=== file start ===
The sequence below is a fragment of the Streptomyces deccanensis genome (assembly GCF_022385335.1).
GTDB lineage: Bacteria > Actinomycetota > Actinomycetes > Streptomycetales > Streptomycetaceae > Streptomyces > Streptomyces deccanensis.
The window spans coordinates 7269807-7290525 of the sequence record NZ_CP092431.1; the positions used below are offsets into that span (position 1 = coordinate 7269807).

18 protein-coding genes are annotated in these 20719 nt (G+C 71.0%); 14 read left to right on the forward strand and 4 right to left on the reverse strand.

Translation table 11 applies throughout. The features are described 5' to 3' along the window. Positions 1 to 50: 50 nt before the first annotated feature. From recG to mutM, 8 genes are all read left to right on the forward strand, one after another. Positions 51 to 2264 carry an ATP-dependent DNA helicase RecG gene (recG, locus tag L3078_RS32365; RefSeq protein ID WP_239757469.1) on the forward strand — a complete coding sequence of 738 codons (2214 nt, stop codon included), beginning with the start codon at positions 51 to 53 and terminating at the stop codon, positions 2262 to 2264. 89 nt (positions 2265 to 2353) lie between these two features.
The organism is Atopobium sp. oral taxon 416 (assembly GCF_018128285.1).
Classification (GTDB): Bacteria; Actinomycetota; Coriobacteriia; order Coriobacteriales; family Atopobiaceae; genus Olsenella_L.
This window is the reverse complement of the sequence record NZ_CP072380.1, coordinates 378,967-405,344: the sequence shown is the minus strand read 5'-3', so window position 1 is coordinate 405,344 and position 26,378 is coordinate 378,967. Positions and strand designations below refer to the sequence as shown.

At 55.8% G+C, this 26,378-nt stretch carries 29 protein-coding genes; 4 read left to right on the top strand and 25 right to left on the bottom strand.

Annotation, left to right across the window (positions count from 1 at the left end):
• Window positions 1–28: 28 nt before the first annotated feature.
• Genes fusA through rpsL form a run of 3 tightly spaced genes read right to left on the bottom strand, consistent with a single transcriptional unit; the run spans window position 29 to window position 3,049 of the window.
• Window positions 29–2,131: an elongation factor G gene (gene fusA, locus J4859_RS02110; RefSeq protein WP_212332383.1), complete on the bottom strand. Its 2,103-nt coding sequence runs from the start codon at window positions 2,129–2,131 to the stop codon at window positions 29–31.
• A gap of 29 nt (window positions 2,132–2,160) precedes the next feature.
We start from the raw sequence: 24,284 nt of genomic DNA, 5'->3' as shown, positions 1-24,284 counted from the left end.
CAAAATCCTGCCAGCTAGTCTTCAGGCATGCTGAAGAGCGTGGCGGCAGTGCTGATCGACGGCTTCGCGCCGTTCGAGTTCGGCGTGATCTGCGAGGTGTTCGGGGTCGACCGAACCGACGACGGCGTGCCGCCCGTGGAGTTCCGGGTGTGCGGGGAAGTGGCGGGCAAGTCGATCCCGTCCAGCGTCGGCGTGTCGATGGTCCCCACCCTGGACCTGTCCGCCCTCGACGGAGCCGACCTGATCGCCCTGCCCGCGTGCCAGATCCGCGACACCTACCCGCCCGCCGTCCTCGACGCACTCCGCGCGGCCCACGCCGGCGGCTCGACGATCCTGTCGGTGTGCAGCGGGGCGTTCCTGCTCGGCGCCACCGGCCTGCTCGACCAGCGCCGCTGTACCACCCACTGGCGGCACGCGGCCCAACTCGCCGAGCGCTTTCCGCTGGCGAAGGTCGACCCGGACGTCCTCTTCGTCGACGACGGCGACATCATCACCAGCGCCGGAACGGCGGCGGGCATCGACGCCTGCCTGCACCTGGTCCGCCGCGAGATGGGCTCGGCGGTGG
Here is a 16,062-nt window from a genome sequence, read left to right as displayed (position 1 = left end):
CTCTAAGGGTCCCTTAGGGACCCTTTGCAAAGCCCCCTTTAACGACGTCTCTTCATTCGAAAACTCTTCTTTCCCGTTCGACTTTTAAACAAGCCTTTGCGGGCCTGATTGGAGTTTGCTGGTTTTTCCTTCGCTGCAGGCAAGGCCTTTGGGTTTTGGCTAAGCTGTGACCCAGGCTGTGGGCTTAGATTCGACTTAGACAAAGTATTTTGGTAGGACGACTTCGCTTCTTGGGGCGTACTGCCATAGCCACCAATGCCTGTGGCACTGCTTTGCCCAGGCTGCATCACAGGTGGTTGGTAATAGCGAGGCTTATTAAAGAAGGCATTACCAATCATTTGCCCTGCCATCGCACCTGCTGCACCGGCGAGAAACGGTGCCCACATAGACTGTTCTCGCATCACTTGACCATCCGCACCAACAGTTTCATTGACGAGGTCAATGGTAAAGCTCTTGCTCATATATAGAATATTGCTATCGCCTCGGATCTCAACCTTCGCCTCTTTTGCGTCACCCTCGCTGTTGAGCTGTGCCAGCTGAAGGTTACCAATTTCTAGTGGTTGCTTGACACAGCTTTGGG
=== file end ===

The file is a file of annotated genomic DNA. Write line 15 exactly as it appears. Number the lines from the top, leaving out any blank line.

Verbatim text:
We start from the raw sequence: 24,284 nt of genomic DNA, 5'->3' as shown, positions 1-24,284 counted from the left end.